Stand up straight with your head up and look for tracks in the distance. Move only as fast as you can see the trail up ahead. At first, this will result in a hesitant movement through the woods, but with practice you will see sign easier and quicker. Sign may be in the form of footprints, flagged plants, droppings, broken vegetation, splattered mud, and dug up earth to name a few.

Turn Seeing Tracks into Moving a Trail

The game is on. You can see tracks and sign on the land. Now work the trail. Trailing is a game of connect the dots. When I move on a trail, I see fresh sign in the distance and walk up to it, glancing down with my eyes to confirm it is the same animal I am tracking. As I walk, my eyes are shifting ahead looking for the next fresh sign, and I see it before I confirm the closer track. And you do this continually, naturally, without thinking about it. Pretty soon you realize you’ve built up a momentum and are walking smoothly down the trail.

Push Past Fatigue

Your practice should include an element of exercise training. Trailing is physically and mentally fatiguing, and I have seen talented trackers become disoriented from mental strain following a tough trail. Your stamina and skills should develop simultaneously. As you are able to move further distances on the trail, you will have the mental focus and muscle strength to find your way out of the woods. Your mental stamina is reflective of how difficult the trail is to follow and your current skill level.

Seeing tracks off the road. Look at the pattern of this walking elk trail in damp grass. With the eye you can follow it from the center bottom of the photograph up into the top left corner.

Pushing your stamina is accomplished by setting goals at the start of a day trailing. Set an intention. Start with an achievable goal: Today I am going to hike until I find a very fresh deer track. And increase your goals as you get better: Stay on a trail for an hour; follow a trail until you lose and find the tracks 3 times; stay on the trail for 3 hours; and finally, I am going to trail an elk until I find the animal.

Never Forget About the Animal

With regular practice you can become proficient at following animal tracks. Remember, the ultimate goal is finding the animal. When you have enough practice with the mechanics of trailing, your brain can relax to focus on the task of spotting the animal. If you follow tracks for a distance, then you will start spooking animals. At this point trailing becomes a game of trying to predict where you will find your quarry.

Every hunter knows it is very difficult to stalk a deer on its bed, and trying to spot one while trailing is nearly as tough. Expect to be seen by the animal most of the time, but relish in those rare opportunities of spotting the game first. Observing an animal oblivious to your presence is a gift.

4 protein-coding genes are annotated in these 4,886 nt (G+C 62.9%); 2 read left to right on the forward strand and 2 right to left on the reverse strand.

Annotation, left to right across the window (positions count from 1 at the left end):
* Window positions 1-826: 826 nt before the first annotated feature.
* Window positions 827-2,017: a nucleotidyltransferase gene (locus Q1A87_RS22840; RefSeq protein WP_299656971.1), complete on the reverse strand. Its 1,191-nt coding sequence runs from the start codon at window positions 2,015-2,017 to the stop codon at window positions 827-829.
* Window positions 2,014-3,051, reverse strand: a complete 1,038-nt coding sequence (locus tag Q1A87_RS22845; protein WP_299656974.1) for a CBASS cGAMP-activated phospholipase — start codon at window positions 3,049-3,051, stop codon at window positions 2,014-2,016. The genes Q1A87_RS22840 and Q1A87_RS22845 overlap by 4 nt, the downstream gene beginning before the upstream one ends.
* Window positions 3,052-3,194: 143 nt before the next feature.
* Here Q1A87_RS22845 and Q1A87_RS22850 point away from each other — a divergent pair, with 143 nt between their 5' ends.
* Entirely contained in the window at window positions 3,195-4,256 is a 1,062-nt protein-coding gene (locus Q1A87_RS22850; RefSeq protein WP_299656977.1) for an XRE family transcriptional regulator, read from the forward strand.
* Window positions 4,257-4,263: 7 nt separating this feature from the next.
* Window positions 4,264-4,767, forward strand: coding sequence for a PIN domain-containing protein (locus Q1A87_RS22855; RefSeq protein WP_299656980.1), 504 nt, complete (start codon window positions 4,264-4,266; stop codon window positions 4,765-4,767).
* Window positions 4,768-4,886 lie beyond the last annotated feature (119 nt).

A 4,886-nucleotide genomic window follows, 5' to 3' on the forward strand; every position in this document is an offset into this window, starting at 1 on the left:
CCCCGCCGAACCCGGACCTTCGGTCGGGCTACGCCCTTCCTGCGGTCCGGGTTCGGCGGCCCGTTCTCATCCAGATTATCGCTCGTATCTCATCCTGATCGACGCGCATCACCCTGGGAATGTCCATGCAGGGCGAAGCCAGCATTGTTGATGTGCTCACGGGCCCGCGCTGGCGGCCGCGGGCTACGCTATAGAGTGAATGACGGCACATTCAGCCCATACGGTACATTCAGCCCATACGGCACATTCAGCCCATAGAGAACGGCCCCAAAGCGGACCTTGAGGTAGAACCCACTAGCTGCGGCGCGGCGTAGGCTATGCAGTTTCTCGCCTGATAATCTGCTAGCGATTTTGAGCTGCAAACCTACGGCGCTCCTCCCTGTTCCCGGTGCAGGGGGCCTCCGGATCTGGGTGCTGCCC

On a crisp and clear winter morning in the Cuyamaca Mountains of eastern San Diego County, Barry Martin and I went for a hike to look for rutting mule deer. It was a few days after a hard rain, and the sun had baked the ground hard. We could not cut any tracks along the fire road, so we decided to head off-trail and up the mountain to where I knew the bucks liked to spend the day.

On top of a saddle near the crest we crossed smoking fresh tracks. The deer’s hooves had broken through the hard crust and dark, damp earth was exposed in the tracks. There were a few trails going both directions on the saddle, so we chose to follow the deer moving into the wind.   The trail was easy to see, and in a short time we had tracked the deer down off the saddle to a hilltop and it looked like the deer had dropped into a bowl on the northeast side of the mountain.

Barry and I moved over to a cluster of boulders standing taller than the surrounding chaparral. We crawled up the backside of the rocks and peered down into the bowl. There were the deer! About 200 yards below us stood a doe and mature buck. The doe was trying to feed, and the buck was walking behind her smelling her rear end. The doe was not quite receptive and she used evasive tactics like walking through thick brush to give her some space from the buck. But the buck would eventually pursue her and catch up. The two deer circled around like this for 15 minutes, and Barry and I watched the show. Eventually the doe tired of the buck and she lay down. The buck turned and walked out of view. Barry and I also turned and walked home with a happy smile on our faces. It was a good day trailing.

Preston Taylor

Two rutting bucks cruise the hills looking for receptive does in the Cuyamaca Mountains.

Two rutting bucks cruise the hills looking for receptive does in the Cuyamaca Mountains.